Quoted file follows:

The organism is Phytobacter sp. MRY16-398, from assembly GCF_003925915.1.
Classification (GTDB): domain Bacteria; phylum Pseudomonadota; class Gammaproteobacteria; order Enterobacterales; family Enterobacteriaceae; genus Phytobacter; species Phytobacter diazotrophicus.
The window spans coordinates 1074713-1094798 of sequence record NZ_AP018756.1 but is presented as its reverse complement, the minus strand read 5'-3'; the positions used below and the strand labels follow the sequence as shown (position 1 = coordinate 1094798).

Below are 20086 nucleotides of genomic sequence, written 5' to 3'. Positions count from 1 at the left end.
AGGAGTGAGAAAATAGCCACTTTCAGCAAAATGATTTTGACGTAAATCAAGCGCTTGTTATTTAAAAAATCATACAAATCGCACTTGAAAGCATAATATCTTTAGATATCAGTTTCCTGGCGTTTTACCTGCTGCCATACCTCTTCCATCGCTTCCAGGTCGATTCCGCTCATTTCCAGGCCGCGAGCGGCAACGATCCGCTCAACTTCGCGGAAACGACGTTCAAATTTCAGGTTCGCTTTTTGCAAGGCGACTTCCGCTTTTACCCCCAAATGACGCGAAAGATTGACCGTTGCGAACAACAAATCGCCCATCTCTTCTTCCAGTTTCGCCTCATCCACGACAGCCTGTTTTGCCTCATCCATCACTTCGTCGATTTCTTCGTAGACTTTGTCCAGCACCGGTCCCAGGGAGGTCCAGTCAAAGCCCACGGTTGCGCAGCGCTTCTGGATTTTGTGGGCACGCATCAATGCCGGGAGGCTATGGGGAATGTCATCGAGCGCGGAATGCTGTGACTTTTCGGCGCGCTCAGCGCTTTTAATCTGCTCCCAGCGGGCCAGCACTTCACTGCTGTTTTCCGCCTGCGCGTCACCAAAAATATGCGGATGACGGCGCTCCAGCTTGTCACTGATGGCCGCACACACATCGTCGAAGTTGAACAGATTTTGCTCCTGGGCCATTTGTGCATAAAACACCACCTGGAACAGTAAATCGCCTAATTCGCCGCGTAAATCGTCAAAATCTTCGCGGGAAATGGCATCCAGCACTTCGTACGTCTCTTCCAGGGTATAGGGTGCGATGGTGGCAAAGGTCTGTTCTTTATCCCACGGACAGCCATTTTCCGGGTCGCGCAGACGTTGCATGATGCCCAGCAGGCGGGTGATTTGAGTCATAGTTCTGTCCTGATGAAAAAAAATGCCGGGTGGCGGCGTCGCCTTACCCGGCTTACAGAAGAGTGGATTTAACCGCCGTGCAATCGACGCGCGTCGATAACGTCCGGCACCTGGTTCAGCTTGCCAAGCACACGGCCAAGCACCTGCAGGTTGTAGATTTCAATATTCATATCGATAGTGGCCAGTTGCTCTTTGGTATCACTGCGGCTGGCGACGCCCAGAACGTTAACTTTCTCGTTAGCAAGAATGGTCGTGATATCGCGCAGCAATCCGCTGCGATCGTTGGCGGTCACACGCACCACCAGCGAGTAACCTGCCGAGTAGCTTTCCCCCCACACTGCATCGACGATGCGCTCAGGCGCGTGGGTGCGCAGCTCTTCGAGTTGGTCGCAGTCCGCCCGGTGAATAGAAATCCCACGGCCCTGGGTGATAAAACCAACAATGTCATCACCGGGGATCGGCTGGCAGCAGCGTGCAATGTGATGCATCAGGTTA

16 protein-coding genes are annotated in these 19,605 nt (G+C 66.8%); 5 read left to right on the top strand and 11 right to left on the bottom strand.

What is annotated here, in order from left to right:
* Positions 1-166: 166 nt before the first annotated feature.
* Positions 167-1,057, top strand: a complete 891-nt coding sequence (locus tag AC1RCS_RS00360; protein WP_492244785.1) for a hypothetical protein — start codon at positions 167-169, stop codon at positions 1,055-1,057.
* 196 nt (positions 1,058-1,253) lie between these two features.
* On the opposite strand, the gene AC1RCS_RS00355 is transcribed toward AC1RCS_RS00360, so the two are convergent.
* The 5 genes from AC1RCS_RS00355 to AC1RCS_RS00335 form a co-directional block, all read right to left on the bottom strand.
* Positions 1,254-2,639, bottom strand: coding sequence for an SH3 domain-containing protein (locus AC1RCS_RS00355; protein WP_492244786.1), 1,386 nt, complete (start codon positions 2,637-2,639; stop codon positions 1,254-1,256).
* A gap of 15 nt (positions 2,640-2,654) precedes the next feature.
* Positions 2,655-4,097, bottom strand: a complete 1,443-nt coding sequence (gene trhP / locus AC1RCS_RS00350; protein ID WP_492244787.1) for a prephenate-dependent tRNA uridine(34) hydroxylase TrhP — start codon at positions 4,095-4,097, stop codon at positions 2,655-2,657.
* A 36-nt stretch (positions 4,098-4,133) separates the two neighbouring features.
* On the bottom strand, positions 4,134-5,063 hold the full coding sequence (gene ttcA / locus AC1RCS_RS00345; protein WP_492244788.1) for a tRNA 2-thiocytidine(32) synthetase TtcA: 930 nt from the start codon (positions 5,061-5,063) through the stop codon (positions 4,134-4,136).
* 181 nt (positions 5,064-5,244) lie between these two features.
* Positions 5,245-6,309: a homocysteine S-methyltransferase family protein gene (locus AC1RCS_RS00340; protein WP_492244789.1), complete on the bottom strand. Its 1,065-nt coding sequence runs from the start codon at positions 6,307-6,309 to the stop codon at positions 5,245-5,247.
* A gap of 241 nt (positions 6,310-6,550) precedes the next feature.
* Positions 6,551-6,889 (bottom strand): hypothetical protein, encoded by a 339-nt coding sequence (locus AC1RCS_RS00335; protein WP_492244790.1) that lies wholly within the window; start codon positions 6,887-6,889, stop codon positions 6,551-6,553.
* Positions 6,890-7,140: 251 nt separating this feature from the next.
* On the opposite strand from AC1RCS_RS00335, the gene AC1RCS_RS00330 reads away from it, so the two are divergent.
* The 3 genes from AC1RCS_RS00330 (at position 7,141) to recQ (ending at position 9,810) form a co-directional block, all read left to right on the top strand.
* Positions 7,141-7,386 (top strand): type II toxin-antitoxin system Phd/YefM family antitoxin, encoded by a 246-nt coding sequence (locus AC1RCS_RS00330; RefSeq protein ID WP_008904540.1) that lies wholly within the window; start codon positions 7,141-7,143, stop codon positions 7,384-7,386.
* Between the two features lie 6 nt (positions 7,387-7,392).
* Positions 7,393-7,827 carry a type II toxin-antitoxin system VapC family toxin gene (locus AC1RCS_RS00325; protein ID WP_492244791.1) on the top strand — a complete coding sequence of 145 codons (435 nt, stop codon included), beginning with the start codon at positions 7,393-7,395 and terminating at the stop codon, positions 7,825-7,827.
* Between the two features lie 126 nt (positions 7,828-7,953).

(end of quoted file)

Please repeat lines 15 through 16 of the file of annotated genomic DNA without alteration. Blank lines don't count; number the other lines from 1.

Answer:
* Positions 2,655-4,097, bottom strand: a complete 1,443-nt coding sequence (gene trhP / locus AC1RCS_RS00350; protein ID WP_492244787.1) for a prephenate-dependent tRNA uridine(34) hydroxylase TrhP — start codon at positions 4,095-4,097, stop codon at positions 2,655-2,657.
* A 36-nt stretch (positions 4,098-4,133) separates the two neighbouring features.